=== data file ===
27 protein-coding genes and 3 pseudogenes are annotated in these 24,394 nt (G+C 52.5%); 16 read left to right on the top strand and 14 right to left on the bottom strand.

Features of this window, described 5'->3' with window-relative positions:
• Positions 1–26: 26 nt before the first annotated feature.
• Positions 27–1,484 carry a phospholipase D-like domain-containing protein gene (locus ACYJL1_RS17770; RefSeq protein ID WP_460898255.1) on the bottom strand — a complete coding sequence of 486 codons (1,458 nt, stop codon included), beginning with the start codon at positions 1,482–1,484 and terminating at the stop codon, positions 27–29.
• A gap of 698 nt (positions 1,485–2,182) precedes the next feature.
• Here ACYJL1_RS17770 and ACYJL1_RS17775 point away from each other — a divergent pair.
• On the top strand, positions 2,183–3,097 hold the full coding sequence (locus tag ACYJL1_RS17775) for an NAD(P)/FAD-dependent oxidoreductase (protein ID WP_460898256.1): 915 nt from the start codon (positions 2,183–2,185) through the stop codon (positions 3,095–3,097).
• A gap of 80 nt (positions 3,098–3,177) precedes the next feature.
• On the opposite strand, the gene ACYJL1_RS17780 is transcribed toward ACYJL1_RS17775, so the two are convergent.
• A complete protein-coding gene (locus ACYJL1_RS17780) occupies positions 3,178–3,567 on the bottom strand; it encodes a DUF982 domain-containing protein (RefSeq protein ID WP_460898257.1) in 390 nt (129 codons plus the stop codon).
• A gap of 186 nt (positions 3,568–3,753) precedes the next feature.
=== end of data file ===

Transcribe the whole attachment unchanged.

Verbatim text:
27 protein-coding genes and 3 pseudogenes are annotated in these 24,394 nt (G+C 52.5%); 16 read left to right on the top strand and 14 right to left on the bottom strand.

Features of this window, described 5'->3' with window-relative positions:
• Positions 1–26: 26 nt before the first annotated feature.
• Positions 27–1,484 carry a phospholipase D-like domain-containing protein gene (locus ACYJL1_RS17770; RefSeq protein ID WP_460898255.1) on the bottom strand — a complete coding sequence of 486 codons (1,458 nt, stop codon included), beginning with the start codon at positions 1,482–1,484 and terminating at the stop codon, positions 27–29.
• A gap of 698 nt (positions 1,485–2,182) precedes the next feature.
• Here ACYJL1_RS17770 and ACYJL1_RS17775 point away from each other — a divergent pair.
• On the top strand, positions 2,183–3,097 hold the full coding sequence (locus tag ACYJL1_RS17775) for an NAD(P)/FAD-dependent oxidoreductase (protein ID WP_460898256.1): 915 nt from the start codon (positions 2,183–2,185) through the stop codon (positions 3,095–3,097).
• A gap of 80 nt (positions 3,098–3,177) precedes the next feature.
• On the opposite strand, the gene ACYJL1_RS17780 is transcribed toward ACYJL1_RS17775, so the two are convergent.
• A complete protein-coding gene (locus ACYJL1_RS17780) occupies positions 3,178–3,567 on the bottom strand; it encodes a DUF982 domain-containing protein (RefSeq protein ID WP_460898257.1) in 390 nt (129 codons plus the stop codon).
• A gap of 186 nt (positions 3,568–3,753) precedes the next feature.